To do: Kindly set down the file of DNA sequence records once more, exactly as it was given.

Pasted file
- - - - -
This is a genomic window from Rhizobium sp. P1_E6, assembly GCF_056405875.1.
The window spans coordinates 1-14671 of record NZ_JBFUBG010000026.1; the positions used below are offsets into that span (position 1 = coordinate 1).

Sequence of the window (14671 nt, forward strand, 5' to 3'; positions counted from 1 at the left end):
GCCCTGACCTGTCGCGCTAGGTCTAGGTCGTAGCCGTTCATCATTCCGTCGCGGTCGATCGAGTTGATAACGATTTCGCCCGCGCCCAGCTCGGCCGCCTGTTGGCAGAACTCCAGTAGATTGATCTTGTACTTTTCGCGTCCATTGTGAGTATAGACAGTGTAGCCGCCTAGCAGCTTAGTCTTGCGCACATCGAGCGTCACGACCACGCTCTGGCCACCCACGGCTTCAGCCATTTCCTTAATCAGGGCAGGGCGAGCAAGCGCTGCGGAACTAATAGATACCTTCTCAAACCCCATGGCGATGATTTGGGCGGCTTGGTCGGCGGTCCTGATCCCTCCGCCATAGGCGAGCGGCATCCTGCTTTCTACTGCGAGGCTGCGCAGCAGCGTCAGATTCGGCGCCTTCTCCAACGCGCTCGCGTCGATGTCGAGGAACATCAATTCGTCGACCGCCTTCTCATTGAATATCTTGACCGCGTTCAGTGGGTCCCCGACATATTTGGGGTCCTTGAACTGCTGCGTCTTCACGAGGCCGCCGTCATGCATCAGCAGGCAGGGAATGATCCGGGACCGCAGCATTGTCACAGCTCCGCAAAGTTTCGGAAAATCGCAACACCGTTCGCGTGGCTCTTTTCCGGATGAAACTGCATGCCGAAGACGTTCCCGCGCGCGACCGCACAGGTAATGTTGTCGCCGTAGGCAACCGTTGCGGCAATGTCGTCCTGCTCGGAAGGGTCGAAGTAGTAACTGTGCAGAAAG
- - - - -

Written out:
This is a genomic window from Rhizobium sp. P1_E6, assembly GCF_056405875.1.
The window spans coordinates 1-14671 of record NZ_JBFUBG010000026.1; the positions used below are offsets into that span (position 1 = coordinate 1).

Sequence of the window (14671 nt, forward strand, 5' to 3'; positions counted from 1 at the left end):
GCCCTGACCTGTCGCGCTAGGTCTAGGTCGTAGCCGTTCATCATTCCGTCGCGGTCGATCGAGTTGATAACGATTTCGCCCGCGCCCAGCTCGGCCGCCTGTTGGCAGAACTCCAGTAGATTGATCTTGTACTTTTCGCGTCCATTGTGAGTATAGACAGTGTAGCCGCCTAGCAGCTTAGTCTTGCGCACATCGAGCGTCACGACCACGCTCTGGCCACCCACGGCTTCAGCCATTTCCTTAATCAGGGCAGGGCGAGCAAGCGCTGCGGAACTAATAGATACCTTCTCAAACCCCATGGCGATGATTTGGGCGGCTTGGTCGGCGGTCCTGATCCCTCCGCCATAGGCGAGCGGCATCCTGCTTTCTACTGCGAGGCTGCGCAGCAGCGTCAGATTCGGCGCCTTCTCCAACGCGCTCGCGTCGATGTCGAGGAACATCAATTCGTCGACCGCCTTCTCATTGAATATCTTGACCGCGTTCAGTGGGTCCCCGACATATTTGGGGTCCTTGAACTGCTGCGTCTTCACGAGGCCGCCGTCATGCATCAGCAGGCAGGGAATGATCCGGGACCGCAGCATTGTCACAGCTCCGCAAAGTTTCGGAAAATCGCAACACCGTTCGCGTGGCTCTTTTCCGGATGAAACTGCATGCCGAAGACGTTCCCGCGCGCGACCGCACAGGTAATGTTGTCGCCGTAGGCAACCGTTGCGGCAATGTCGTCCTGCTCGGAAGGGTCGAAGTAGTAACTGTGCAGAAAG